Challenge 6: It started snowing. Bloody hell! I’ve driven trailers before, but not trailers carrying a ton of cargo, and damned sure not on windy mountain roads IN THE SNOW. But the event started first thing in the morning. I had a co-driver with me, another guy who worked for the magazine, but …

Challenge 7: It was already after midnight and he wasn’t willing to drive in the snow at night, preferring to be dropped off in our hometown, which was along the way. “Just tell the boss we weren’t able to do it. He can’t expect you to drive through snow all night.” But he could expect it, I knew. Considering these programs carried advertising, which dozens of Tahoe merchants had committed to pay for, and which they would NOT pay for if the programs didn’t arrive in time, and considering this was the Winter Special Olympics, which a LOT of kids and parents had traveled great distances to be in … Well, hell, I had to try.  I started driving. I drove through the snow, sometimes creeping along in near white-out conditions, for EIGHT HOURS.

I got to Lake Tahoe just before 9 a.m. Volunteers unloaded the programs, I returned the trailer to a local U-Haul, and then, practically hallucinating from exhaustion, looked for a motel room. But …

Challenge 8: There were no motel rooms to be had near where I was. I had to drive all the way around the lake to find one. But I did finally find one, and I slept for more than 10 hours.

Fake Transcendence

The word transcendence means something like “surpassing ordinary limits.” But it carries almost inseparable religious and/or spiritual implications of moving beyond reality or physicality.

It has that same old conceptual mistake built into it, the idea that we’re ghostly beings who reside — temporarily — in physical bodies. The thing is, we’re not. We’re not selves that live in bodies, WE ARE THE BODIES.

Every philosophical or religious or spiritual formulation that has someone “going out,” leaving behind their body, is an absolutely empty set. It’s false at its base. If you are your body, you simply can’t leave it. There’s nothing in you that can leave, and there’s no thing that can be left. In my view this “going out” idea CANNOT lead to any useful thought or practice within the human experience.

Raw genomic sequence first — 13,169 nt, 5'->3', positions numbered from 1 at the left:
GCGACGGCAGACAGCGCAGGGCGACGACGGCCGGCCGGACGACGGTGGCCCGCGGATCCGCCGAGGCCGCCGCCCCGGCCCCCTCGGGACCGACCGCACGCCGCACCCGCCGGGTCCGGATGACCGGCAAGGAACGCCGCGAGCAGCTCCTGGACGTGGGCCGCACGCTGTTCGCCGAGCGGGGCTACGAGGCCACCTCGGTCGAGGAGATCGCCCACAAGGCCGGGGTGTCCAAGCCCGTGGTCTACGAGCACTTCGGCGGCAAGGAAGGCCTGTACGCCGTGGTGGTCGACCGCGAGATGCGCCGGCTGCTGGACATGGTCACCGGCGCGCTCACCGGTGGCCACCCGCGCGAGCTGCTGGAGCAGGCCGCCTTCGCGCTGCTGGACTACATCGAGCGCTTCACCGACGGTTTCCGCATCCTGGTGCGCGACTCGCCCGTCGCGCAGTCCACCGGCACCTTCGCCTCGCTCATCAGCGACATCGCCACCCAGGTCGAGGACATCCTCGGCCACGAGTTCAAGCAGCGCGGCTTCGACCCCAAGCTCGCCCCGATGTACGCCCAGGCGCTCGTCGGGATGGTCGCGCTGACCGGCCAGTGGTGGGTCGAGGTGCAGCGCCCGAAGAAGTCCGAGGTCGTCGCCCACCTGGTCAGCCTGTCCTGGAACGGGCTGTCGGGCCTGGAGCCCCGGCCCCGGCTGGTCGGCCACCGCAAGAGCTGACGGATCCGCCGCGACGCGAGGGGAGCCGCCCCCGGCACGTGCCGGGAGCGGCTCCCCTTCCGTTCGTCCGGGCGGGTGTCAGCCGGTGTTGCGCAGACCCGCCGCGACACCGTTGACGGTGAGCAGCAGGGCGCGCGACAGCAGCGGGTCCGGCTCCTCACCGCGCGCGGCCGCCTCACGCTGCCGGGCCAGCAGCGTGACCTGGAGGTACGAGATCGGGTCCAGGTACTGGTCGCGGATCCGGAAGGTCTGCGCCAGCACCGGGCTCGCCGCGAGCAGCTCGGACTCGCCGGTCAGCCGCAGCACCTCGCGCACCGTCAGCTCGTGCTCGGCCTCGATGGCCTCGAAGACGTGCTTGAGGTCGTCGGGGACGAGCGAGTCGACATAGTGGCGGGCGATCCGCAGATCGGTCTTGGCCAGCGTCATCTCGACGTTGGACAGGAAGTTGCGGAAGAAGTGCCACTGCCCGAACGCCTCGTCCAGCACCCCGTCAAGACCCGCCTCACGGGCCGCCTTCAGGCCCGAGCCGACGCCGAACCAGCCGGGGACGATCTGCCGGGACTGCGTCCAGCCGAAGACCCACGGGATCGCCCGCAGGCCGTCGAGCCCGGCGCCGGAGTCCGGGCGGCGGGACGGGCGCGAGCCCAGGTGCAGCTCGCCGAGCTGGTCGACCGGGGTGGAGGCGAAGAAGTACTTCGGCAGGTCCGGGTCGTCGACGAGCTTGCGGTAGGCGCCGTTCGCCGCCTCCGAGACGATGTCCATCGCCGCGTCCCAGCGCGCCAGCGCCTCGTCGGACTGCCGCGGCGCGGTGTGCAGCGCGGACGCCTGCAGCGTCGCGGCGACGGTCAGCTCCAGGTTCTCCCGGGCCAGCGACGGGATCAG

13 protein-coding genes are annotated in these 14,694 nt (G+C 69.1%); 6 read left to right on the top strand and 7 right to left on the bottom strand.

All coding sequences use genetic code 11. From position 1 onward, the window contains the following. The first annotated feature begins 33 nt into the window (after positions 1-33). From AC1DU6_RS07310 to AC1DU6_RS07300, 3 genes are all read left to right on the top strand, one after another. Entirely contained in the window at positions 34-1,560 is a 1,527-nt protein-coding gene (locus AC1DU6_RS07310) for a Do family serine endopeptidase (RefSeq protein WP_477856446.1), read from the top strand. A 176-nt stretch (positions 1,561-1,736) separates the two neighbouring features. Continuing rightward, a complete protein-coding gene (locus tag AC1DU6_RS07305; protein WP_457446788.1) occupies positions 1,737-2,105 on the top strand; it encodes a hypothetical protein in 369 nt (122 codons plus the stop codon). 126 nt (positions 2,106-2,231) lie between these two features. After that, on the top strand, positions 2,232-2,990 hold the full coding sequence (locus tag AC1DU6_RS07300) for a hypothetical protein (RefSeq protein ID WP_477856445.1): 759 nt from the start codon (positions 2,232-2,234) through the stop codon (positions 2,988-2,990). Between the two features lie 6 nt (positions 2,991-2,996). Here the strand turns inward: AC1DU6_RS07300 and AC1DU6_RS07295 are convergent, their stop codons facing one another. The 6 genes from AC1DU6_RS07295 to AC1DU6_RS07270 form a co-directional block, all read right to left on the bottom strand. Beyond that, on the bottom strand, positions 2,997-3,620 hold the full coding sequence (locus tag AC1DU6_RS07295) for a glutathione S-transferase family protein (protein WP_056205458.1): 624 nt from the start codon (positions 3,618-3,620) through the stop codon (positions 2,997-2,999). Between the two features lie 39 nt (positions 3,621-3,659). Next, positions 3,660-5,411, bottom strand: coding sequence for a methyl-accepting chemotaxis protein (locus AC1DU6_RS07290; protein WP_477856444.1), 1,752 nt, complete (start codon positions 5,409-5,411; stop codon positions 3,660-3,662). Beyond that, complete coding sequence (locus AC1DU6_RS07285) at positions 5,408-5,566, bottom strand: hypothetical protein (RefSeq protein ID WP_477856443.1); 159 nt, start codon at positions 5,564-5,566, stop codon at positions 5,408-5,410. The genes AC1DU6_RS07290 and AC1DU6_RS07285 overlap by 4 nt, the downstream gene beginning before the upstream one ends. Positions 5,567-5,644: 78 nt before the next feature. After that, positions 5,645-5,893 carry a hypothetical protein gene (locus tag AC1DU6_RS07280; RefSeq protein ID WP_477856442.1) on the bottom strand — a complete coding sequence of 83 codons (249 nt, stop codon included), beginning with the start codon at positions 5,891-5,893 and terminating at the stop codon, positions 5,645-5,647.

Real Transcendence

There’s this other possible type of transcendence that has nothing at all to do with minds and bodies diverging. But as usual, the religious/mystical field’s wrong answers mask this much more useful one.

The transcendence I’m talking about here is the kind where you go beyond your own psychological limits. The sort I described above, where I did two things that were well beyond what I normally think I’m capable of. I transcended. Not my body, but my own imagined limit. I was able, in each of those moments, to get closer to my REAL limits and do things that were, for me, amazing.

Military training, as I understand it, is in some part about just that. Teaching young men and women to experience the pain, the exhaustion, the hunger and thirst, and yet continue to stay on mission. To face immensely difficult situations and keep going no matter what. There are situations in non-military life that can teach that same thing — farm and ranch work, for instance, or parenting a 2-year-0ld — but it’s probably something everyone should know.

The type of incidents related above, where I transcended my own imagined limits, have actually been pretty rare in my life. I might be able to dredge up half a dozen, possibly as many as 10. For the rest, I’ve stayed well inside a line of comfort, avoiding fear and difficulty and challenge way too much of the time. I suspect most people are like me in this way.

I doubt transcendence is something that can be taught with words. You have to DO it, experience it for real by actually pressing on in real life past fear and exhaustion and pessimism. But the lesson of “You can do more than you think you can” should be in the forefront of our minds, every one of us, for all of our lives.

Something worth teaching, I’d say.

 

The Horrible French vs. One Poor, Delicate Muslim Beachgoer

burkha eyes copyA constant for those of us on the left is our “rage against the machine” vibe. When it comes to the power of government or the rights of the individual, we’re totally tuned in to those individual rights.